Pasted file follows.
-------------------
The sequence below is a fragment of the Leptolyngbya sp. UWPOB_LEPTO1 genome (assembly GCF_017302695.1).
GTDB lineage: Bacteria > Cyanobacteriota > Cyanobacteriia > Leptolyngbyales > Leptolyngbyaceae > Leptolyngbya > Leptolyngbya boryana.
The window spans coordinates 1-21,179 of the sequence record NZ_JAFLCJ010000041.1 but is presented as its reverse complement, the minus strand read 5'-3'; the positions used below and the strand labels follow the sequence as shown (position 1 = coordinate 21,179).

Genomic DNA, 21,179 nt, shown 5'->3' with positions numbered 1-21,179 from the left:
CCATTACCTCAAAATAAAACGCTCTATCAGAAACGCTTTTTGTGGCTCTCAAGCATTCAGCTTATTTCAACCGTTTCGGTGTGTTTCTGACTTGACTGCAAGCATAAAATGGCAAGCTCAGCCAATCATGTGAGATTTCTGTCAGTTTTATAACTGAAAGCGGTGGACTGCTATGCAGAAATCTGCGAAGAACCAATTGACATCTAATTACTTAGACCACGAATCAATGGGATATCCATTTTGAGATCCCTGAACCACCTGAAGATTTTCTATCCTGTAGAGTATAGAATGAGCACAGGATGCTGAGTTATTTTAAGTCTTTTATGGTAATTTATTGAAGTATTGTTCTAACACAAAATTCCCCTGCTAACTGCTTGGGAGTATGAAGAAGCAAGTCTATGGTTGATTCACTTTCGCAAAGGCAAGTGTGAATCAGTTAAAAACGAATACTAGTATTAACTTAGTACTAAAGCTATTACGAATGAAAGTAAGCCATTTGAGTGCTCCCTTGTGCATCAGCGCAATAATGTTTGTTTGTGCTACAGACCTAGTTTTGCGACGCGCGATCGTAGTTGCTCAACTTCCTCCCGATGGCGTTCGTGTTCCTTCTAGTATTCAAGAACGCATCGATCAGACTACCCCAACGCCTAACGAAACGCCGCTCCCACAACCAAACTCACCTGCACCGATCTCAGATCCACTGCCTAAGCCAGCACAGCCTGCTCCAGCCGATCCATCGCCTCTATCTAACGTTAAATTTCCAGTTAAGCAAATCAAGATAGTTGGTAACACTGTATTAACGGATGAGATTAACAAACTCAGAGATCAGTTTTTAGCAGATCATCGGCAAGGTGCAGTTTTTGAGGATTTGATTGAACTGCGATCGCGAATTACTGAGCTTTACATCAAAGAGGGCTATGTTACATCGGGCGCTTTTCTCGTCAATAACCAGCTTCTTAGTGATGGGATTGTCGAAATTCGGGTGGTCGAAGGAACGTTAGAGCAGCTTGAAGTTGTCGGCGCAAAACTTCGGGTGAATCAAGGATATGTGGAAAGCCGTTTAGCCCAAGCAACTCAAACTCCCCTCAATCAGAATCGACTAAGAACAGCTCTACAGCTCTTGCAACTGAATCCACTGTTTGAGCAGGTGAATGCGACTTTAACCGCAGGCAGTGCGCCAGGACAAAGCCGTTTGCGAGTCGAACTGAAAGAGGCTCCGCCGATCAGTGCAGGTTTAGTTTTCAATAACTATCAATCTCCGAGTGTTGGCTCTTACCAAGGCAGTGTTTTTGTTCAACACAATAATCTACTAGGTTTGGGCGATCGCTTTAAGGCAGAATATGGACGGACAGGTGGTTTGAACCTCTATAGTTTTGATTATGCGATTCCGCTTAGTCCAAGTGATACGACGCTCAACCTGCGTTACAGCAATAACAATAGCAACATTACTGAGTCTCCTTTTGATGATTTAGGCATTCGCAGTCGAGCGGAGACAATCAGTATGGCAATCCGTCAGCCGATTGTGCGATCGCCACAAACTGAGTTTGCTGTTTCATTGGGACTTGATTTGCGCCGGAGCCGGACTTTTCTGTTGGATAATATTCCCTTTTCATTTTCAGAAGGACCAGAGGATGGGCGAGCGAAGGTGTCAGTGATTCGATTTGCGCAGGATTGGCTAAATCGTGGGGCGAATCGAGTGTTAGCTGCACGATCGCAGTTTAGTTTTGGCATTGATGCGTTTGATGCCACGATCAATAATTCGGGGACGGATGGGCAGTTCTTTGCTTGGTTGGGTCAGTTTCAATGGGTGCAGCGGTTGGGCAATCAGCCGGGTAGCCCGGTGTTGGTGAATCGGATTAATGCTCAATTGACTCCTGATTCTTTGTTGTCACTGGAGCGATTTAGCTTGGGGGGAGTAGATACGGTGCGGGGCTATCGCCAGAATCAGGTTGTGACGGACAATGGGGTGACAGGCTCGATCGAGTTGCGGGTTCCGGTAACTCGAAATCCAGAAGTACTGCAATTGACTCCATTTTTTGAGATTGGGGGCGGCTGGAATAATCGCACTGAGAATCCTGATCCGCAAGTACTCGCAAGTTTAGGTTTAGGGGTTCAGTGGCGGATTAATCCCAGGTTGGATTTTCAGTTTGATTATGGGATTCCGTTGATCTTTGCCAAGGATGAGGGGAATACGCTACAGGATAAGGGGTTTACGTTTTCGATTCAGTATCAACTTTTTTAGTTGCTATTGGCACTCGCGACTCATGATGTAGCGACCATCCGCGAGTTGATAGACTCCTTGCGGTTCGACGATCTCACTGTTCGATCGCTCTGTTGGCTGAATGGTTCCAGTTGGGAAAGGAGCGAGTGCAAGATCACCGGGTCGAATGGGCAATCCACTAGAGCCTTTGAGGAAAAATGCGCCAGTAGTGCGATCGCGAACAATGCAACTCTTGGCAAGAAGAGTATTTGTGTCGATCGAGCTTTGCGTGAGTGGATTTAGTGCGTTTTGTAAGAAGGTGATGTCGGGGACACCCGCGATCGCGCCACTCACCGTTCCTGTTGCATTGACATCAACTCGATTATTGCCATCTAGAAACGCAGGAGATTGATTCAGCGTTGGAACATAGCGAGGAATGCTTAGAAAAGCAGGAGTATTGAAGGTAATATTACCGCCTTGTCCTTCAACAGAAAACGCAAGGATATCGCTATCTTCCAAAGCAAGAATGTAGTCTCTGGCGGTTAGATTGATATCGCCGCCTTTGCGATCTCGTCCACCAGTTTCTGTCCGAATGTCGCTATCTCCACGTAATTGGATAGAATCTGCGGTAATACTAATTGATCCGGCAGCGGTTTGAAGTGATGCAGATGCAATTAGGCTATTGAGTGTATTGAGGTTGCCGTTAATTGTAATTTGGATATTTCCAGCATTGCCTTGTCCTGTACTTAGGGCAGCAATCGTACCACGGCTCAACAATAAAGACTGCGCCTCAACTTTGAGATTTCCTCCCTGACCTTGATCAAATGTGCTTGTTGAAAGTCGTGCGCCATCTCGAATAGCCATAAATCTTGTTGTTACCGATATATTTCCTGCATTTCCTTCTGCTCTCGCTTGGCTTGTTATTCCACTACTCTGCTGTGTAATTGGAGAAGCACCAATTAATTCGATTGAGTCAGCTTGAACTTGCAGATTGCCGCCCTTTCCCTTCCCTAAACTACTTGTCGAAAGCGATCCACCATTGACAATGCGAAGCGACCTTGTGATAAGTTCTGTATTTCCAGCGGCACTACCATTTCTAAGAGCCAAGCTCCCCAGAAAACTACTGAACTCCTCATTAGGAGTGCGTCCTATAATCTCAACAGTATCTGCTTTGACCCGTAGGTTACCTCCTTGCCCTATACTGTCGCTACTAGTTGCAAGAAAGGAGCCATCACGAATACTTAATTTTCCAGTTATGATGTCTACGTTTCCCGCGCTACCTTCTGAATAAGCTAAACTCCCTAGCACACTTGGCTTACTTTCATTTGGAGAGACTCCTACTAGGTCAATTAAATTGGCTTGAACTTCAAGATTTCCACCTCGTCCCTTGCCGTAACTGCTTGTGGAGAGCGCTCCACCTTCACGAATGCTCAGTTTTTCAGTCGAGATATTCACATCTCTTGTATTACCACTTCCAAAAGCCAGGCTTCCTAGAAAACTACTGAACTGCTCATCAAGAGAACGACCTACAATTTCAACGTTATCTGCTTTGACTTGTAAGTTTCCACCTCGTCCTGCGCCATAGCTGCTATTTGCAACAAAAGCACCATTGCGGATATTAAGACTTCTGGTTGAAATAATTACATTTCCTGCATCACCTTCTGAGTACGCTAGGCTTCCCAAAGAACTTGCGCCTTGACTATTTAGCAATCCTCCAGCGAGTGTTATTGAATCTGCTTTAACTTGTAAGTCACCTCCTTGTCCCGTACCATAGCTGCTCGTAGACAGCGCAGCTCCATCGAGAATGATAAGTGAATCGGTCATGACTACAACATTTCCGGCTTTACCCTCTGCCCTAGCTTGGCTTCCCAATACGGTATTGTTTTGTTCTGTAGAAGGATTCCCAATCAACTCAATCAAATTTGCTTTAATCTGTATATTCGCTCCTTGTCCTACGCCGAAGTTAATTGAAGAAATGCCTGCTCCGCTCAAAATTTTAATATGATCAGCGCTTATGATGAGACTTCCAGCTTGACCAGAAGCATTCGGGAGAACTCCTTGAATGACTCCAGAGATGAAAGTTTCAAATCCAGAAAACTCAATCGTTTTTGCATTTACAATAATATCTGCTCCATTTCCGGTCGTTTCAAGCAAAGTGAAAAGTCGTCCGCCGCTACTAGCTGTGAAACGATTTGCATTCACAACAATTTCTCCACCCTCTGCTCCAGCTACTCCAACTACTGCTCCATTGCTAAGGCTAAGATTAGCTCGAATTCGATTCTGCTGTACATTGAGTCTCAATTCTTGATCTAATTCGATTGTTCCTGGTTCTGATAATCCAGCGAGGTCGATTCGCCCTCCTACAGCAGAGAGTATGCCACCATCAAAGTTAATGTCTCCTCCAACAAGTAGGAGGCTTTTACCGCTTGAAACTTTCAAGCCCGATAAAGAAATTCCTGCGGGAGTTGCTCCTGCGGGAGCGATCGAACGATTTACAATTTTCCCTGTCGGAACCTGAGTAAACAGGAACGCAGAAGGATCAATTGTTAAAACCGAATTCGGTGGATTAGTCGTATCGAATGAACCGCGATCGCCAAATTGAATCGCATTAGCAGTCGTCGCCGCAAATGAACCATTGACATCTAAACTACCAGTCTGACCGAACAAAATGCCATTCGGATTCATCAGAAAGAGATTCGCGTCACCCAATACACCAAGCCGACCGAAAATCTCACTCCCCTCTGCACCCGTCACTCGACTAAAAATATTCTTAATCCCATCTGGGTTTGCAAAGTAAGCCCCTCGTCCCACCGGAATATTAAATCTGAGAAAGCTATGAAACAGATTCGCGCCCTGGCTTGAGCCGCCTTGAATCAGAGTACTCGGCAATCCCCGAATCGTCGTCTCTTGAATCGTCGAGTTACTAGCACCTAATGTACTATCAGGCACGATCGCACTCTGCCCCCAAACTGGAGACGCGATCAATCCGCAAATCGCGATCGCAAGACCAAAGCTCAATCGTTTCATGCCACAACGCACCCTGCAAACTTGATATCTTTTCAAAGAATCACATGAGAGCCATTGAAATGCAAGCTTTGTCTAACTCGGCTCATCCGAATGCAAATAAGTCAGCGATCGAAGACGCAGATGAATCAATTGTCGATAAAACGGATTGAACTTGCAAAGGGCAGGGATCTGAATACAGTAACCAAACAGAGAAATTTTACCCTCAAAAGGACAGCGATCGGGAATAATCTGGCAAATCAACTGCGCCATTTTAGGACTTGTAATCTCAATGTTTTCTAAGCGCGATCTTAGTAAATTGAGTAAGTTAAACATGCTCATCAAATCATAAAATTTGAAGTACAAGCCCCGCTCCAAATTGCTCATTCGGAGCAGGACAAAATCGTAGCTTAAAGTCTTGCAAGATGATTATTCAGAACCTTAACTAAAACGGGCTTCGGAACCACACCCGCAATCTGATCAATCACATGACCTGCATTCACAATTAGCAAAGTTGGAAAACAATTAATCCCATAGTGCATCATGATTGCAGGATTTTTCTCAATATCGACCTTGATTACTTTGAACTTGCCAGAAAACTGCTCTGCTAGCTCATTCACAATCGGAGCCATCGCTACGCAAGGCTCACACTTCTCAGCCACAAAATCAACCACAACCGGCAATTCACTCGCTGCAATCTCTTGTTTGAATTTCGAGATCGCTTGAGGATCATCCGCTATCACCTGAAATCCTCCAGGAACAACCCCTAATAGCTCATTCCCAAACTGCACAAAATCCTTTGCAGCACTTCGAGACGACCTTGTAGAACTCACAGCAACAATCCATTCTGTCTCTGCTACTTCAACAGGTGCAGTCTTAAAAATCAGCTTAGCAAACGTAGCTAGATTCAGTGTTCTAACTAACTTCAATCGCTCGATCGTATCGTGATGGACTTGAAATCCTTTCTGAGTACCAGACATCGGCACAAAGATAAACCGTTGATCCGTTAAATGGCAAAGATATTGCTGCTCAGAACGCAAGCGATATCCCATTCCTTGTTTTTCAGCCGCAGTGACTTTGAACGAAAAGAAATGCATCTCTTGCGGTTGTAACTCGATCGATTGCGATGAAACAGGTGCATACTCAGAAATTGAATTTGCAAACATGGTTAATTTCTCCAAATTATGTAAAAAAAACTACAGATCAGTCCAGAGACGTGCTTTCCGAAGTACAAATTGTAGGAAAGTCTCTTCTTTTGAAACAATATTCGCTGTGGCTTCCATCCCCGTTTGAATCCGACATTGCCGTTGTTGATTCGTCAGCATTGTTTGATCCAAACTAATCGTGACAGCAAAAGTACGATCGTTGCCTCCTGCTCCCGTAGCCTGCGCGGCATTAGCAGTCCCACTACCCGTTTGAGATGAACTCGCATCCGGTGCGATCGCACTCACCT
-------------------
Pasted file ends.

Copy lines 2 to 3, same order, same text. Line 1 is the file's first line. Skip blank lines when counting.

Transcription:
GTDB lineage: Bacteria > Cyanobacteriota > Cyanobacteriia > Leptolyngbyales > Leptolyngbyaceae > Leptolyngbya > Leptolyngbya boryana.
The window spans coordinates 1-21,179 of the sequence record NZ_JAFLCJ010000041.1 but is presented as its reverse complement, the minus strand read 5'-3'; the positions used below and the strand labels follow the sequence as shown (position 1 = coordinate 21,179).